I Have Cold-Dependent Dermatographism, Also Known As An Allergy to Cold Temperatures — And You Thought YOU Hated Winter

So in case you haven't noticed, this winter has been really freaking cold and snowy across the United States; in fact, at several points this season, it's actually been colder here than it is on Mars, where the temperature hovered around 17 degrees Fahrenheit. For many people, winter and the cold weather that comes with it can produce a variety of problems, including sleeplessness, a decrease in libido, and just a general sense of dread. While I sympathize with everyone else's very real winter-related struggles, cold weather brings about a rather peculiar issue for me in particular, making it extremely hard to function without being pretty heavily medicated. You see, I am literally allergic to the cold.

When I've tried to explain this allergy to people I'm generally met with laughter or sarcastic responses like "yeah, aren't we all, kid"? I will admit, it sounds like the most absurd thing in the world because HOW COULD SOMEONE BE ALLERGIC TO THE COLD. It's like saying you're allergic to Mondays — a joke people make that is not backed up by reality (though it may feel like it). But it's not a joke — my allergy to the cold is actually a confirmed chronic health problem experienced by some young adults called Cold-Dependent Dermatographism; or, depending on which doctor you speak to, is actually two different problems called Cold Urticaria and Dermotographism. 

Here's how it works: cold weather, for some unknown reason, triggers histamines in my body despite the lack of an actual antigen, causing huge hives, welts, and swelling. For some people, these things occur in areas exposed to the cold, but I experience full-body hives even if most of my skin is covered up, and swelling in my extremities (hands, ears, and feet) as well as other super awkward places like my eyelids and tongue. The hives, which first appear on my face, hands, and back, become super itchy and the itching, which causes its own histamine response, then spreads to my entire body until I'm completely covered in hives and itching so uncontrollably that my hands begin to get sore and my skin begins to scab and bleed. Yeah, super gross, I know. And yet I still wonder why no one asked me to prom.

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The constant itching is debilitating to the point where it's dangerous for me to do pretty basic things like drive, carry hot or fragile things, or give a presentation in front of a class if I ever want to preserve my reputation as a relatively normal human. It also makes it really hard for me to do everyday things many people take for-granted, like:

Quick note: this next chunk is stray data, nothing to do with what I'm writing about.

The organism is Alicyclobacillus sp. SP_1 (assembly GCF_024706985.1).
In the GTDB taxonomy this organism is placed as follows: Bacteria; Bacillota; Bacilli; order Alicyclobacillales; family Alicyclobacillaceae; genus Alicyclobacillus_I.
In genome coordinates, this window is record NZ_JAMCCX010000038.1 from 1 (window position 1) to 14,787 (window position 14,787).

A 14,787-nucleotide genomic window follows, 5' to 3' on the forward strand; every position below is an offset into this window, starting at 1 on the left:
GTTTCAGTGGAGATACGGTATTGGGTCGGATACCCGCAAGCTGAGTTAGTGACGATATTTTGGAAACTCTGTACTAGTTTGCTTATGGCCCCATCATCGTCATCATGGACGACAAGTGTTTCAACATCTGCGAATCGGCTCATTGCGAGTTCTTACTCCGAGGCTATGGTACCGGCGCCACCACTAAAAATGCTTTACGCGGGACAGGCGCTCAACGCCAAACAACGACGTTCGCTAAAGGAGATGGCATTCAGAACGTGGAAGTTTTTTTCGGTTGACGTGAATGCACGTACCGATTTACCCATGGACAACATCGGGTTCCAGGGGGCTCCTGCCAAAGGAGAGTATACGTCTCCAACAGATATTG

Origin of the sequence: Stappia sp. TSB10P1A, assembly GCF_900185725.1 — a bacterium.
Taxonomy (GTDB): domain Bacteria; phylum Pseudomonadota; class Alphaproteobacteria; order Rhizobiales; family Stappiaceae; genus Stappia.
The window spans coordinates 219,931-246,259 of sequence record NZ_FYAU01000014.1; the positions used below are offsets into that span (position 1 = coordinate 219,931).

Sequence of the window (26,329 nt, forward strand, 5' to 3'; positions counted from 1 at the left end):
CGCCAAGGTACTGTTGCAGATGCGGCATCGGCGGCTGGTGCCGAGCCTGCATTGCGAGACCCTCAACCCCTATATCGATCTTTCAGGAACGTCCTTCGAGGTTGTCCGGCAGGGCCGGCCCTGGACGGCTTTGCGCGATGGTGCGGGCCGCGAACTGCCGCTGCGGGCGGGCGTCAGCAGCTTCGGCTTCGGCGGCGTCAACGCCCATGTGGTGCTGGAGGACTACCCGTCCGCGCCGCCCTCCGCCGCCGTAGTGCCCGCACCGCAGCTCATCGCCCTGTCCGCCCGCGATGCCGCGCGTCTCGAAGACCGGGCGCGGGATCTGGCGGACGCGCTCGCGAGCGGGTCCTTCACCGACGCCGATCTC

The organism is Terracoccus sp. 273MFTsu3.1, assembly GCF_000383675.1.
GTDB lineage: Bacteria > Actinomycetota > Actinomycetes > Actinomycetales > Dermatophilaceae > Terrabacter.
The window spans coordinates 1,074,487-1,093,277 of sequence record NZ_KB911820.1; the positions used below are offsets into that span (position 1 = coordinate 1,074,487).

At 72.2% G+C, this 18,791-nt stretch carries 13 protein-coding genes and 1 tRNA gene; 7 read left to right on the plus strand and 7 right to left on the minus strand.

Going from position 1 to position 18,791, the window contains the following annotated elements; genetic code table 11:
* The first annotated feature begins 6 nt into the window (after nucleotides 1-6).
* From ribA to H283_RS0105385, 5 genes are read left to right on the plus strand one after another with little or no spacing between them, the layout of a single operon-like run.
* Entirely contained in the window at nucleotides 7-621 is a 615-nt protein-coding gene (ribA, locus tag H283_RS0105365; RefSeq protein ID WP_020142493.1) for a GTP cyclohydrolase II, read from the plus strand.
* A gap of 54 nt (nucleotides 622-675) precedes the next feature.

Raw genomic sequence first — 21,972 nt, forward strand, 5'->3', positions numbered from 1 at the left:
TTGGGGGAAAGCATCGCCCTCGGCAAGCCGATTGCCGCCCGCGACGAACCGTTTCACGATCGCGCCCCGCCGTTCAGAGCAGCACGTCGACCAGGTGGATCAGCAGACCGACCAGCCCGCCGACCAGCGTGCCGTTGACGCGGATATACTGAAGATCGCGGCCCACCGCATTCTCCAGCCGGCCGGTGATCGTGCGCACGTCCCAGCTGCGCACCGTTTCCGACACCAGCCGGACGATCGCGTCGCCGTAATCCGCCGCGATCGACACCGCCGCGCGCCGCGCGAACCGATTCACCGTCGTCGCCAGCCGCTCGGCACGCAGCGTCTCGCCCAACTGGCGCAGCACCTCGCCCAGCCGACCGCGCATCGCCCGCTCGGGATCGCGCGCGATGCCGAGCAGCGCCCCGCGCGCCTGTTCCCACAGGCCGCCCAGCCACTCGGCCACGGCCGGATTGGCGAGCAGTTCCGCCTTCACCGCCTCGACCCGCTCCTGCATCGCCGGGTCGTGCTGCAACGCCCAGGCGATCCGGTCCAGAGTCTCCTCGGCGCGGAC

• Taking ice out of ice cube trays to put in water (my hands get swollen)
  • Eating things straight out of the fridge or freezer, even when it's summer and I just want some ice cream (my tongue and throat get swollen) 
  • Getting out of the shower if my shower was hotter than room temperature and my body loses heat in the process
  • Moving from the suffocating heat of the subway to the real-world atrocity that is New England Winter 
  • Ice skating because if I fall and my skin makes contact with the ice, it's all over 
  • EVER ENJOYING ANYTHING (just kidding, kinda)

Fortunately, there's hope. While there's no real cure and normal antihistamines don't typically work, there's a medication that works as an antihistamine as well as a serotonin inhibitor and local anesthetic that makes the itching a little bit better. Even though it makes me drowsy, I can trust that if I take it before bed, it'll make my symptoms in the morning a little better which is all I need to make sure I can get through a class without being distracted, go out to dinner without being bleeding all over the place, and continue to have semi-successful Tinder dates with all sorts of babes (until they realize I'm a monster) (just kidding). 

You thought you hated winter? Try living my life.

Images: Giphy

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